Thursday, September 30, 2010

Earth Walker Native American Sculpture



Earth Walker, Native American Sculpture

Years ago, I studied with Yowonode Two Wolves, (Twyla Nitch) clan mother of the Seneca Wolf Clan. I received the status of “Keeper of the Stones” which meant I was entrusted with special stones denoting power. Being greatly inspired by the Senaca philosophy I wrote the story I attached to my sculpture.

Earth Walker is the third in my series of the smaller Daughters of Antiquity sculptures. I used stoneware clay and ancient looking embellishments and material. She is approximately 17”h x 5”x w x 4: deep. Even though my new series is not as stately as the taller version, they definitely ship at a much more reasonable cost.

Earth Walker

She arrived from infinite space of her own choice.

She brought with her only faint memories of lives lived before. In her memories of all those lives, one over-all theme seemed to prevail..the ribbon of harmony in all things.

More memories stirred and she saw herself in a distant time, placing her ear to the ground and hearing the great mother whisper to her. “Listen,” she said, “to the pulse of all life.”

All nature was speaking to her and she was prepared to listen to the language of the stones, for even the stones have voices. The outer hard surface of a stone is merely the covering and the spirit lives within..just as our bodies are only temporary houses for our souls.

She listened to the garden and with relaxed vision, she saw and heard the nature spirits respond to the commands of the Devas..and each fruit and vegetable fulfilled their promise. She listened to the stream trickle past and on to a greater end.

She was at peace and entered into the silence. Being aware of the spiritual light, she became connected to the spiritual essence and knew that all is in flow..all nature is alive..THERE IS NO DEATH..only change.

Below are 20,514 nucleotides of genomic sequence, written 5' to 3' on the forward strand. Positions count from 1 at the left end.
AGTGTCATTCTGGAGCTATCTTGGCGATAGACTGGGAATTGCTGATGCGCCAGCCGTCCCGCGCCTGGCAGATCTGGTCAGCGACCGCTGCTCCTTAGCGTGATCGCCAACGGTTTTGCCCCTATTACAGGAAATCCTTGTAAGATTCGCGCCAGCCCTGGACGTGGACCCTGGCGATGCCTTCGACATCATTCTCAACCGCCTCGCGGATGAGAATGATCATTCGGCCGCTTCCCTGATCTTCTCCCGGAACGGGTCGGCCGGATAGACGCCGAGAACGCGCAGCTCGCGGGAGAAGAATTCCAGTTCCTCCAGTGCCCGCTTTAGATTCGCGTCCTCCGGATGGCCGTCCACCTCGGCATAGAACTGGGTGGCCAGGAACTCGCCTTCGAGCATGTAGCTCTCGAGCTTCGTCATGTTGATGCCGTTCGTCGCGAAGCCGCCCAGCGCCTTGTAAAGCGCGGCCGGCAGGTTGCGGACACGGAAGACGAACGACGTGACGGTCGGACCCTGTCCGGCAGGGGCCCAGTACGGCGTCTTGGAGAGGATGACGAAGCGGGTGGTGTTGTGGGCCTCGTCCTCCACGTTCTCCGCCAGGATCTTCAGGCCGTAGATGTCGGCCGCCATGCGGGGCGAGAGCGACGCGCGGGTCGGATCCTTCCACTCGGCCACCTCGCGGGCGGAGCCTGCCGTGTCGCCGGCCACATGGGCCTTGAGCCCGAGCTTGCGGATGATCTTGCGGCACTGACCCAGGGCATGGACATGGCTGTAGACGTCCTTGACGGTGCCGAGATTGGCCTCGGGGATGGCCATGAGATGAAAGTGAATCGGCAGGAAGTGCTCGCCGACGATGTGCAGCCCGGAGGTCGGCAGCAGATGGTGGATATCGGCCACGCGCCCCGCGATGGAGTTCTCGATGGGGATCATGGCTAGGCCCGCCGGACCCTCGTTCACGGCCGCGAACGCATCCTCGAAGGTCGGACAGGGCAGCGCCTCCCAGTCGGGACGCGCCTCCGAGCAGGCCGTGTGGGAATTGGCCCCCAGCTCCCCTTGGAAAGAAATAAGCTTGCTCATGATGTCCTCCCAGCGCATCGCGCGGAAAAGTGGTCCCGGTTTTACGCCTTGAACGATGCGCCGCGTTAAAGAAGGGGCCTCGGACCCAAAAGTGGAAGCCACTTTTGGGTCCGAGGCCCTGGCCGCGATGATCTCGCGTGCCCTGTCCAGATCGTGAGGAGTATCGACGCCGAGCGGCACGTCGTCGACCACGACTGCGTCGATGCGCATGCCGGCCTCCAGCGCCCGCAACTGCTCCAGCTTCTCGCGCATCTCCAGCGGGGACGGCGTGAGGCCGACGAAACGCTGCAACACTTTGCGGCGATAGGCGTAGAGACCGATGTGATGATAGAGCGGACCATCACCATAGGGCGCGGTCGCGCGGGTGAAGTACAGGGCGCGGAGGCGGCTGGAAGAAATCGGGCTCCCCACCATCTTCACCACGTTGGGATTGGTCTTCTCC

~Cheryl Dolby~

Full view

Close up view

Side view

I have treasured the stones Grandmother Twyla gave to me and as I hold them, I wonder about the spirit in all things. I do believe that stones are alive in some way. Perhaps their language is that of silent observation.

You can read more about her at my Etsy shop by clicking here.

Other side view

Stumble Upon Toolbar

Friday, September 24, 2010



Goddess Magic Creams

Justina and Anna from Mistic-Majik have come up with a grand idea for anyone interested in showing their arts, crafts, decorating skills or other talents related to the movie or book called Practical Magic.

Before starting my post, I looked up the word magic. One synonym of magic is “enchantment.” I immediately thought about my Goddess Magic Creams. My customers seem to be enchanted by them so I thought perhaps my readers would like a tutorial or at least a method on how to create them.

Goddess Magic Cream with original clay face and turquoise

In a previous blog post I jokingly said I feel like Madam Curie whenever I start to concoct my Goddess Magic Creams. Sometimes I also feel like a witch as I siphon out, mix, grind, measure and jar them. As a sculptor, I never expected to be creating face and body creams but when I found some beautiful glass jars with lids, the inventive side of me kicked in.

Refill jar

I sculpted faces out of stoneware clay and added interesting embellishments to each jar. I experimented with various butters and oils and It took me over two years of research and development to finally decide my creams were worth selling.


I finally settled on almond oil, shea butter, bees wax, glycerin, silk protein, grapefruit seed extract, panthenol, essential lavender oil, emu oil and coconut oil. and water AND..a "Magical" ingredient.

More ingredients

I heat the oils and butters until they are completely dissolved. I also heat the water. Next step is to whirl the mixture in a food processor set aside strictly for the creams. I first add the liquid ingredients and water, then slowly drizzle in the heated oils and butters.

Oils being heated